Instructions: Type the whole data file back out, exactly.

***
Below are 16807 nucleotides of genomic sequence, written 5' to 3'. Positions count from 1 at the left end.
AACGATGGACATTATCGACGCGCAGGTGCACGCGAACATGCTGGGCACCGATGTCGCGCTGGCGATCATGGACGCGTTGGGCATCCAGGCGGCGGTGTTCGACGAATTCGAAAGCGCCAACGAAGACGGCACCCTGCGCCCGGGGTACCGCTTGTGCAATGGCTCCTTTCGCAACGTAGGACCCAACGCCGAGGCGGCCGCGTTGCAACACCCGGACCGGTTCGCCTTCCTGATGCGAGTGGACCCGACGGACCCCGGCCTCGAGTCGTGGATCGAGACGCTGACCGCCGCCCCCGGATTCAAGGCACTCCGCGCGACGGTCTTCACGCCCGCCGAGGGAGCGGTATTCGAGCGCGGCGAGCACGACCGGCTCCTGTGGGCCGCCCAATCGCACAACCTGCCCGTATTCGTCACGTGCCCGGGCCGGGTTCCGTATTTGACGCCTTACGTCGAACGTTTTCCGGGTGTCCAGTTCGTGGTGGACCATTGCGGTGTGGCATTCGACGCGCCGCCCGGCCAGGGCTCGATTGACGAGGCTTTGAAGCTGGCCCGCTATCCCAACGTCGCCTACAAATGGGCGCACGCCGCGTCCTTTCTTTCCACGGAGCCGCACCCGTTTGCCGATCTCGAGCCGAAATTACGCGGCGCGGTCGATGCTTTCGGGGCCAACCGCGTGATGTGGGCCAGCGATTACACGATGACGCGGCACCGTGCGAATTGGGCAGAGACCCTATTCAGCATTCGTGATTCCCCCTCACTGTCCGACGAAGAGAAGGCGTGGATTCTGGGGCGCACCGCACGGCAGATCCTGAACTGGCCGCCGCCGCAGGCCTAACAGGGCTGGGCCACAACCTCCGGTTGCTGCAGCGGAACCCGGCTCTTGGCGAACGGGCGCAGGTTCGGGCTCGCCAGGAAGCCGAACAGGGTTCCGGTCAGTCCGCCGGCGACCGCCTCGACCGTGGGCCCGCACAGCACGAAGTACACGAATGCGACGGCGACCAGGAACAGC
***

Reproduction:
Below are 16807 nucleotides of genomic sequence, written 5' to 3'. Positions count from 1 at the left end.
AACGATGGACATTATCGACGCGCAGGTGCACGCGAACATGCTGGGCACCGATGTCGCGCTGGCGATCATGGACGCGTTGGGCATCCAGGCGGCGGTGTTCGACGAATTCGAAAGCGCCAACGAAGACGGCACCCTGCGCCCGGGGTACCGCTTGTGCAATGGCTCCTTTCGCAACGTAGGACCCAACGCCGAGGCGGCCGCGTTGCAACACCCGGACCGGTTCGCCTTCCTGATGCGAGTGGACCCGACGGACCCCGGCCTCGAGTCGTGGATCGAGACGCTGACCGCCGCCCCCGGATTCAAGGCACTCCGCGCGACGGTCTTCACGCCCGCCGAGGGAGCGGTATTCGAGCGCGGCGAGCACGACCGGCTCCTGTGGGCCGCCCAATCGCACAACCTGCCCGTATTCGTCACGTGCCCGGGCCGGGTTCCGTATTTGACGCCTTACGTCGAACGTTTTCCGGGTGTCCAGTTCGTGGTGGACCATTGCGGTGTGGCATTCGACGCGCCGCCCGGCCAGGGCTCGATTGACGAGGCTTTGAAGCTGGCCCGCTATCCCAACGTCGCCTACAAATGGGCGCACGCCGCGTCCTTTCTTTCCACGGAGCCGCACCCGTTTGCCGATCTCGAGCCGAAATTACGCGGCGCGGTCGATGCTTTCGGGGCCAACCGCGTGATGTGGGCCAGCGATTACACGATGACGCGGCACCGTGCGAATTGGGCAGAGACCCTATTCAGCATTCGTGATTCCCCCTCACTGTCCGACGAAGAGAAGGCGTGGATTCTGGGGCGCACCGCACGGCAGATCCTGAACTGGCCGCCGCCGCAGGCCTAACAGGGCTGGGCCACAACCTCCGGTTGCTGCAGCGGAACCCGGCTCTTGGCGAACGGGCGCAGGTTCGGGCTCGCCAGGAAGCCGAACAGGGTTCCGGTCAGTCCGCCGGCGACCGCCTCGACCGTGGGCCCGCACAGCACGAAGTACACGAATGCGACGGCGACCAGGAACAGC